2006 — Geoffrey Hinton coined the phrase “Deep Learning” to explain the new architectures of profound neural networks capable of learning much better models.
2011 — The Watson computer by IBM beats it human competitors at Jeopardy, a game show that consists of answering questions in natural language.
2012 — Jeff Dean, at Google, with the assistance of Andrew Ng (Stanford University), leads the project GoogleBrain, which developed a deep neural network using all of the capacity of the Google infrastructure to detect patterns in videos and images.
2012 — Geoffrey Hinton leads the winning team in the Computer Vision contest at Imagenet using a deep neural network (DNN). The team won by a large margin, giving rise to the current explosion of Machine Learning based on DNNs.
2012 — The research laboratory Google X uses GoogleBrain to autonomously analyze Youtube videos and detect those containing cats.
2014 — Facebook develops DeepFace, an algorithm based on DNNs capable of recognizing people with the same precision as a human being.
2014 — Google buys DeepMind, a British deep learning startup that had recently demonstrated DNN capabilities with an algorithm capable of playing Atari games by simply viewing the pixels on the screen, the same way a person would. The algorithm, after hours of training, was capable of beating human experts in the games.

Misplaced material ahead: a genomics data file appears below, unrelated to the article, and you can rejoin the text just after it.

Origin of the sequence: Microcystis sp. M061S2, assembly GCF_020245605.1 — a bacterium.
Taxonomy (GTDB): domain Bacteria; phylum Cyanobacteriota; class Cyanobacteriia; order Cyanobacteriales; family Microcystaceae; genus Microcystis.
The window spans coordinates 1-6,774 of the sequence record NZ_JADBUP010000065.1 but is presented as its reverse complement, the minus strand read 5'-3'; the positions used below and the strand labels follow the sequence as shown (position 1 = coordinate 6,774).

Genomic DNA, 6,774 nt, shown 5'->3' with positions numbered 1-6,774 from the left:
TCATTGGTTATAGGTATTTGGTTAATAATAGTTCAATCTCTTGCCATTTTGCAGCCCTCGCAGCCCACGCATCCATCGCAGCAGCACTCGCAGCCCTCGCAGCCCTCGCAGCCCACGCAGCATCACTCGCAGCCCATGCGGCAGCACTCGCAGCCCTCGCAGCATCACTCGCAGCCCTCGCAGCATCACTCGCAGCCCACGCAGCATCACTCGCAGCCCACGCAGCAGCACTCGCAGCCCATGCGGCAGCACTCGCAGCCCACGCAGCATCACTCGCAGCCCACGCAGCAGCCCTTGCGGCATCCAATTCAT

2015 — Amazon launches its own Machine Learning platform.
2015 — Microsoft creates the “Distributed Machine Learning Toolkit”, which allows for the efficient distribution of machine learning problems to multiple computers.
2015 — Elon Musk and Sam Altman, among others, found the non-profit organization OoenAI, providing it with one billion dollars with the objective of ensuring that artificial intelligence has a positive impact on humanity.
2016 – Google DeepMind beats professional Go player Lee Sedol five games to one at what is considered to be one of the most complex board games.  Expert Go players confirmed that the algorithm was capable of making “creative” moves that they had never seen before.
Today, we are experiencing a third explosion in artificial intelligence. Although there are skeptics who say we cannot discard the possibility of a third winter, this time the advances in the sector are being applied to business to the point of creating whole new markets and producing significant changes in the strategies of both big and small businesses.
The wide availability of data seems to be the fuel behind these algorithm motors which, in turn, are surpassing the limitations of calculation that existed prior to distributed computing. All of this seems to indicate that we should continue to have access to more and more data that will feed our algorithms will the scientific community does not seem to be running out of ideas to continue advancing the field. The following years promise to be truly frenetic.

Written by Víctor González Pacheco, Team Leader and Data Scientist at LUCA consulting analytics